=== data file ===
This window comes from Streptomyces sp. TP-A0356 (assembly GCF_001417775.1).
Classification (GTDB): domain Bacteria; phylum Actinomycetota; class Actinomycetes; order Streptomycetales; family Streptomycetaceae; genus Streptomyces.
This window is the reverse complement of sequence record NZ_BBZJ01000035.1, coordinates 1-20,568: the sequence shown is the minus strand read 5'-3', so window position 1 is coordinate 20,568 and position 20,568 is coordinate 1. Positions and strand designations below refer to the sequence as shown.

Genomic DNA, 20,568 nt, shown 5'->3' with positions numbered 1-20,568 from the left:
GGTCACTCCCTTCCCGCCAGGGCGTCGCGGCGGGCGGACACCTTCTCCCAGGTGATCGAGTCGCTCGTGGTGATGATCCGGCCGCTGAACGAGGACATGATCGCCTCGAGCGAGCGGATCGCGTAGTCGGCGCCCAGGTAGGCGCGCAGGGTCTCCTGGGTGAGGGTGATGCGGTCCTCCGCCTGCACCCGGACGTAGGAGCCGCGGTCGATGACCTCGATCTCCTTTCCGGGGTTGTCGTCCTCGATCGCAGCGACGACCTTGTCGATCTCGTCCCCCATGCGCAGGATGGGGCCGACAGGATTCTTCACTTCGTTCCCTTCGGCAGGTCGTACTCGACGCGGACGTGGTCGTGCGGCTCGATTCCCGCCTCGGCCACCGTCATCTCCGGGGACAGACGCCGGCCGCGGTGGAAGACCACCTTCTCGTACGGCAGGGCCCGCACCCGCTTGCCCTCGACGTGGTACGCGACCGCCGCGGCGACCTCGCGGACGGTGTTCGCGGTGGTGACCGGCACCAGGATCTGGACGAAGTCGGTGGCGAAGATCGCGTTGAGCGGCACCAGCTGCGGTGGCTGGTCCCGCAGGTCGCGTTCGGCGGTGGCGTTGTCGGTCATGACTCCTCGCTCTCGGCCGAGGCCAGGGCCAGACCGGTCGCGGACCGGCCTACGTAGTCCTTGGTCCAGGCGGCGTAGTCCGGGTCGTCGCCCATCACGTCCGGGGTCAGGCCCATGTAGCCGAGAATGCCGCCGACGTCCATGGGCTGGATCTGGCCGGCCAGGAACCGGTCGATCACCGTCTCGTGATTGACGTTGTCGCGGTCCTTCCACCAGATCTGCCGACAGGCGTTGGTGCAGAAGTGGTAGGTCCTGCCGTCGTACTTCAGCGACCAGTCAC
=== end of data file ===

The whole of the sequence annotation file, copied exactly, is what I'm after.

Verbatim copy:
This window comes from Streptomyces sp. TP-A0356 (assembly GCF_001417775.1).
Classification (GTDB): domain Bacteria; phylum Actinomycetota; class Actinomycetes; order Streptomycetales; family Streptomycetaceae; genus Streptomyces.
This window is the reverse complement of sequence record NZ_BBZJ01000035.1, coordinates 1-20,568: the sequence shown is the minus strand read 5'-3', so window position 1 is coordinate 20,568 and position 20,568 is coordinate 1. Positions and strand designations below refer to the sequence as shown.

Genomic DNA, 20,568 nt, shown 5'->3' with positions numbered 1-20,568 from the left:
GGTCACTCCCTTCCCGCCAGGGCGTCGCGGCGGGCGGACACCTTCTCCCAGGTGATCGAGTCGCTCGTGGTGATGATCCGGCCGCTGAACGAGGACATGATCGCCTCGAGCGAGCGGATCGCGTAGTCGGCGCCCAGGTAGGCGCGCAGGGTCTCCTGGGTGAGGGTGATGCGGTCCTCCGCCTGCACCCGGACGTAGGAGCCGCGGTCGATGACCTCGATCTCCTTTCCGGGGTTGTCGTCCTCGATCGCAGCGACGACCTTGTCGATCTCGTCCCCCATGCGCAGGATGGGGCCGACAGGATTCTTCACTTCGTTCCCTTCGGCAGGTCGTACTCGACGCGGACGTGGTCGTGCGGCTCGATTCCCGCCTCGGCCACCGTCATCTCCGGGGACAGACGCCGGCCGCGGTGGAAGACCACCTTCTCGTACGGCAGGGCCCGCACCCGCTTGCCCTCGACGTGGTACGCGACCGCCGCGGCGACCTCGCGGACGGTGTTCGCGGTGGTGACCGGCACCAGGATCTGGACGAAGTCGGTGGCGAAGATCGCGTTGAGCGGCACCAGCTGCGGTGGCTGGTCCCGCAGGTCGCGTTCGGCGGTGGCGTTGTCGGTCATGACTCCTCGCTCTCGGCCGAGGCCAGGGCCAGACCGGTCGCGGACCGGCCTACGTAGTCCTTGGTCCAGGCGGCGTAGTCCGGGTCGTCGCCCATCACGTCCGGGGTCAGGCCCATGTAGCCGAGAATGCCGCCGACGTCCATGGGCTGGATCTGGCCGGCCAGGAACCGGTCGATCACCGTCTCGTGATTGACGTTGTCGCGGTCCTTCCACCAGATCTGCCGACAGGCGTTGGTGCAGAAGTGGTAGGTCCTGCCGTCGTACTTCAGCGACCAGTCAC